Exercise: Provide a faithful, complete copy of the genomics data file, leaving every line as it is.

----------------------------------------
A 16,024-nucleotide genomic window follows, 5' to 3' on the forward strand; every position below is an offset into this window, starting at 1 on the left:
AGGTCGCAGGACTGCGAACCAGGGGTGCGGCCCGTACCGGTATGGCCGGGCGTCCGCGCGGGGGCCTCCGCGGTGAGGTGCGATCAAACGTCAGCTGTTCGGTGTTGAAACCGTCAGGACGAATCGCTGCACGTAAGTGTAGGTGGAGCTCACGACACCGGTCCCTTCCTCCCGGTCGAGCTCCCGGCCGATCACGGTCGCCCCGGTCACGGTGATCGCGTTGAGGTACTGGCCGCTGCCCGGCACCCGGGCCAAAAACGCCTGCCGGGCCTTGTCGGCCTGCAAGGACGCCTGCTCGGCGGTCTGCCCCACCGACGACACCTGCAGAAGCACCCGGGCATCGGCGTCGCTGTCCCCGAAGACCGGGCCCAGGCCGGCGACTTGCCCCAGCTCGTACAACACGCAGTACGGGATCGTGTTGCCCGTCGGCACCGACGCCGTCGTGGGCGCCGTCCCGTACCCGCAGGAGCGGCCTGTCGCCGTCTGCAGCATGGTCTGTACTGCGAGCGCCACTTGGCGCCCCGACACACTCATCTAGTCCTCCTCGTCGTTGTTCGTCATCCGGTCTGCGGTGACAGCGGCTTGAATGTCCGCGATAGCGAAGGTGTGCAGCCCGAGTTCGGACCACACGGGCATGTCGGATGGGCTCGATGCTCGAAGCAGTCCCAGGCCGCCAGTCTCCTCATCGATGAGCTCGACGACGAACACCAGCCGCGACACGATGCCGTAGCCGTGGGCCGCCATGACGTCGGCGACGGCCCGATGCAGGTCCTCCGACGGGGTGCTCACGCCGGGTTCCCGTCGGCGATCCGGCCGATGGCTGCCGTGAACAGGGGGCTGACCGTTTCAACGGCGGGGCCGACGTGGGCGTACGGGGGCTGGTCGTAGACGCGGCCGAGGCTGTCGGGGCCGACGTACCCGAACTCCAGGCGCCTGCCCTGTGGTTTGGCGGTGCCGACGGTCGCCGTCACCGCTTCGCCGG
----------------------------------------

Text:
A 16,024-nucleotide genomic window follows, 5' to 3' on the forward strand; every position below is an offset into this window, starting at 1 on the left:
AGGTCGCAGGACTGCGAACCAGGGGTGCGGCCCGTACCGGTATGGCCGGGCGTCCGCGCGGGGGCCTCCGCGGTGAGGTGCGATCAAACGTCAGCTGTTCGGTGTTGAAACCGTCAGGACGAATCGCTGCACGTAAGTGTAGGTGGAGCTCACGACACCGGTCCCTTCCTCCCGGTCGAGCTCCCGGCCGATCACGGTCGCCCCGGTCACGGTGATCGCGTTGAGGTACTGGCCGCTGCCCGGCACCCGGGCCAAAAACGCCTGCCGGGCCTTGTCGGCCTGCAAGGACGCCTGCTCGGCGGTCTGCCCCACCGACGACACCTGCAGAAGCACCCGGGCATCGGCGTCGCTGTCCCCGAAGACCGGGCCCAGGCCGGCGACTTGCCCCAGCTCGTACAACACGCAGTACGGGATCGTGTTGCCCGTCGGCACCGACGCCGTCGTGGGCGCCGTCCCGTACCCGCAGGAGCGGCCTGTCGCCGTCTGCAGCATGGTCTGTACTGCGAGCGCCACTTGGCGCCCCGACACACTCATCTAGTCCTCCTCGTCGTTGTTCGTCATCCGGTCTGCGGTGACAGCGGCTTGAATGTCCGCGATAGCGAAGGTGTGCAGCCCGAGTTCGGACCACACGGGCATGTCGGATGGGCTCGATGCTCGAAGCAGTCCCAGGCCGCCAGTCTCCTCATCGATGAGCTCGACGACGAACACCAGCCGCGACACGATGCCGTAGCCGTGGGCCGCCATGACGTCGGCGACGGCCCGATGCAGGTCCTCCGACGGGGTGCTCACGCCGGGTTCCCGTCGGCGATCCGGCCGATGGCTGCCGTGAACAGGGGGCTGACCGTTTCAACGGCGGGGCCGACGTGGGCGTACGGGGGCTGGTCGTAGACGCGGCCGAGGCTGTCGGGGCCGACGTACCCGAACTCCAGGCGCCTGCCCTGTGGTTTGGCGGTGCCGACGGTCGCCGTCACCGCTTCGCCGG